Michael Matthews

BiC pens in the caravan. Photo©Ed Hood

BiC pens and lighters have supported the Tour for years; it was in the colours of the professional team sponsored by Bic that Luis Ocana scored his Tour de France win in 1973.

Michael Matthews

Skoda support the Green Jersey competition. Photo©Ed Hood

Michael Matthews

Tim Harris. Photo©Martin Williamson

Skoda cars pump huge amounts of money into the race with an armada of vehicles; ex-British professional champion Tim Harris drives one of their VIP cars – his job is to give individuals invited by Skoda a memorable day on the race and if they’re really lucky they get up in the helicopter.

Skoda invite successful dealership owners, competition winners and folks they’d like to influence on to the race for the day.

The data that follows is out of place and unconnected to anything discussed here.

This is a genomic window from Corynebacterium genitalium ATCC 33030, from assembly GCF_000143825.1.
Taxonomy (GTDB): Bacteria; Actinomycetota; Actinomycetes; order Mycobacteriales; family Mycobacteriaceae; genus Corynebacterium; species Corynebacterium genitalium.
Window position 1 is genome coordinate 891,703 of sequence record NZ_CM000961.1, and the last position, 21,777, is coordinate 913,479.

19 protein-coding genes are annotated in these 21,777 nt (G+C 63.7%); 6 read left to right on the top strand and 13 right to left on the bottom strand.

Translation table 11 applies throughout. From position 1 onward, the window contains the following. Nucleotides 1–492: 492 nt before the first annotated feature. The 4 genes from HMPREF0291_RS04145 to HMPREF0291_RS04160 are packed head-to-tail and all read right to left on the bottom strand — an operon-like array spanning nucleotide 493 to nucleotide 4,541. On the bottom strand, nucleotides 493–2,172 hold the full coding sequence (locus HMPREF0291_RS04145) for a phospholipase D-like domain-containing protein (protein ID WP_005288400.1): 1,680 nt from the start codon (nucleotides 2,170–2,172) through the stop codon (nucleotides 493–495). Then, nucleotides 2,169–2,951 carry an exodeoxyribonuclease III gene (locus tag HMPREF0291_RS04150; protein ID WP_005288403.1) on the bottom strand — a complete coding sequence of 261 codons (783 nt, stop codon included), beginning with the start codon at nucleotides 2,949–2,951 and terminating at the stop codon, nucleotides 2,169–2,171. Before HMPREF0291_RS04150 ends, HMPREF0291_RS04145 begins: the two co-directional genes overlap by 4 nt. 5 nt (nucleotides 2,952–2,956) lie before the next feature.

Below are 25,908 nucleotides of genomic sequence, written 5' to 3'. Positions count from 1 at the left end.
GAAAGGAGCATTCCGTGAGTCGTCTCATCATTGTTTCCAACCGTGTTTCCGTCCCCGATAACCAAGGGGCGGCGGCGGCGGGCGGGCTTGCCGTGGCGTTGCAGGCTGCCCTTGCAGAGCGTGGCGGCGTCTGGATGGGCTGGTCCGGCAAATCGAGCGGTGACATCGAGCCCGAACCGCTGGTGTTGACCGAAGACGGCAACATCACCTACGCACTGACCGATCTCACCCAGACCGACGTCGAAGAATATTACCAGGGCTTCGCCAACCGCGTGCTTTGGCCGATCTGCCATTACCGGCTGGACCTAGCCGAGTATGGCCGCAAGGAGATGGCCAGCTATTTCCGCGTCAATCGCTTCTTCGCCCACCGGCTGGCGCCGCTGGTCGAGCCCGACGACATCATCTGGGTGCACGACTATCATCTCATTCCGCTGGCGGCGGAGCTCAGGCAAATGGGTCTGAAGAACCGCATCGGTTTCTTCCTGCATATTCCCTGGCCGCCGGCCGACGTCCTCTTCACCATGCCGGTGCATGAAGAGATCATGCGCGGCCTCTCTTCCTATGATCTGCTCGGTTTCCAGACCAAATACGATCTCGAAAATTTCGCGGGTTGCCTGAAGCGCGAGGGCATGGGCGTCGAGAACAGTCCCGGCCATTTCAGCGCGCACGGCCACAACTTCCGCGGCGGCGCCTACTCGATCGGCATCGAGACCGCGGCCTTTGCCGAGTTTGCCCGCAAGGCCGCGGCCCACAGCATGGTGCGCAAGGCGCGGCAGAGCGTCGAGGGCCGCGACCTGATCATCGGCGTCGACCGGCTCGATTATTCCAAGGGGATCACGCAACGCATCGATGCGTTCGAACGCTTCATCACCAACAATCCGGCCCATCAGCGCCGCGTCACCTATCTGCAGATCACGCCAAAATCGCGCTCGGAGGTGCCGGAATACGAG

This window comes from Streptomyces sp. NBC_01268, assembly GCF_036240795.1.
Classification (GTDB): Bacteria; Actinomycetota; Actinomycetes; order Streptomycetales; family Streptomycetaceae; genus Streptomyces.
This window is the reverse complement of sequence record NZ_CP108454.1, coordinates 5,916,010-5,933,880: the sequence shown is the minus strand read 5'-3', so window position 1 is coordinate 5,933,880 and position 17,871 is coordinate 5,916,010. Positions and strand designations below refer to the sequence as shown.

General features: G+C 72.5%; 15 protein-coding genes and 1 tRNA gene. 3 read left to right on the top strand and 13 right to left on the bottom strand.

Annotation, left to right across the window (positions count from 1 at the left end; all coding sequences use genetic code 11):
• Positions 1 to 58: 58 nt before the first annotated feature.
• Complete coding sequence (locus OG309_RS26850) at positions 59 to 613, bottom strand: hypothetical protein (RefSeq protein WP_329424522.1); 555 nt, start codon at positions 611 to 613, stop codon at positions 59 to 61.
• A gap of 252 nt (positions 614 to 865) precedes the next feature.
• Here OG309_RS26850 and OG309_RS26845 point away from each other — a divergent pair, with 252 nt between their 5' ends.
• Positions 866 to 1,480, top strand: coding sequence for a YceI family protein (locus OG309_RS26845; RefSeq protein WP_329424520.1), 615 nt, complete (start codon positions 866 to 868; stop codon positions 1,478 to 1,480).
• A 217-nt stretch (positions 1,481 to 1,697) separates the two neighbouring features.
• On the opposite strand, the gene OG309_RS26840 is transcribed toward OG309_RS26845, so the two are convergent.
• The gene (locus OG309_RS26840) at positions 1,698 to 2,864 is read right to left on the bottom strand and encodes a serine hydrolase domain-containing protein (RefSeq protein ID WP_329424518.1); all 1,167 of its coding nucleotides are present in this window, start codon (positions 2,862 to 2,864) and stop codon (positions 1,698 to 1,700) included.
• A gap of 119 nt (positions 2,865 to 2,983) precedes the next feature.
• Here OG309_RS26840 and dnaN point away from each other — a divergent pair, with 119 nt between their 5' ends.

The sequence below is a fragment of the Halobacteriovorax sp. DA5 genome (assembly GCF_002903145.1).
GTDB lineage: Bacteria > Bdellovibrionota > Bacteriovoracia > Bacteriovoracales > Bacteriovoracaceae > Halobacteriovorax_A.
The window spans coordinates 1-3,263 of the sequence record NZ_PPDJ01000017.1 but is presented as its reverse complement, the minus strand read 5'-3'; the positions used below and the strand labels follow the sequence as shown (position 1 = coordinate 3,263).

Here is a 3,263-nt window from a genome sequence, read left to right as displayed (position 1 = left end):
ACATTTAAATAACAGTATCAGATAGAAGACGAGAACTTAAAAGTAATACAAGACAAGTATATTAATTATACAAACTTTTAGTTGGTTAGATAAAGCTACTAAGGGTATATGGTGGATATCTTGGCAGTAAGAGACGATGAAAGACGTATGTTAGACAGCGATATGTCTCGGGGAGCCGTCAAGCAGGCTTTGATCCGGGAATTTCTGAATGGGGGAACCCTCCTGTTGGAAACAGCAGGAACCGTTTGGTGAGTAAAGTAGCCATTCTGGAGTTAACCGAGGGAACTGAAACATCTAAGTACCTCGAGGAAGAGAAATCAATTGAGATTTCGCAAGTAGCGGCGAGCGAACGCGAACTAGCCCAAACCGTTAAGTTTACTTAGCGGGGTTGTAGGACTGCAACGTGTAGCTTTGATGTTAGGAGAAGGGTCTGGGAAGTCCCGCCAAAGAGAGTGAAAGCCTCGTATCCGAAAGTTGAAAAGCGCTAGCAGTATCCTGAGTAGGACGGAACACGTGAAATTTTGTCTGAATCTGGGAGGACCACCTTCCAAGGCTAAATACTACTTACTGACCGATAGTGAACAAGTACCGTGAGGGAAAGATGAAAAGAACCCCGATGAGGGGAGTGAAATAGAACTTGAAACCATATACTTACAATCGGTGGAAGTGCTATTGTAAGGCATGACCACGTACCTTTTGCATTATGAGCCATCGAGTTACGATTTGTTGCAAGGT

Michael Matthews

"Because kids and cyclists love Haribo so." Photo©Ed Hood

Haribo sweets have been on the race ever since I’ve been watching, dispensing literally tons of sweets - and bringing Crocodiles to the Alps.

Michael Matthews

Bostik. Photo©Ed Hood

Bostik adhesives are a new addition and also have their logo on the race direction arrows.

Michael Matthews

Ibis Hotels. Photo©Ed Hood

Ibis hotels used to have guys ‘sleeping’ in beds on the back of a flat bed hurtling around France for three weeks.

Michael Matthews

Dancing her way across France. Photo©Ed Hood

Xtra washing powder have nubile young ladies on their vehicles dancing to pumping tunes and firing out packs of washing powder.

Michael Matthews

Lovely sausages. Photo©Ed Hood

Cochonou’s tiny pork sausages have saved Dave, Martin and I from hunger many a time – and their gingham 2CV’s still look cool.

Michael Matthews

Kleber Tyres. Photo©Ed Hood

And my personal favourite - the Kleber tyres big boxer dog.

All of the vehicles are immaculate, washed every night with the staff working long hours to keep the vehicles clean and stocked up with tat from the ‘mother’ trucks.

Michael Matthews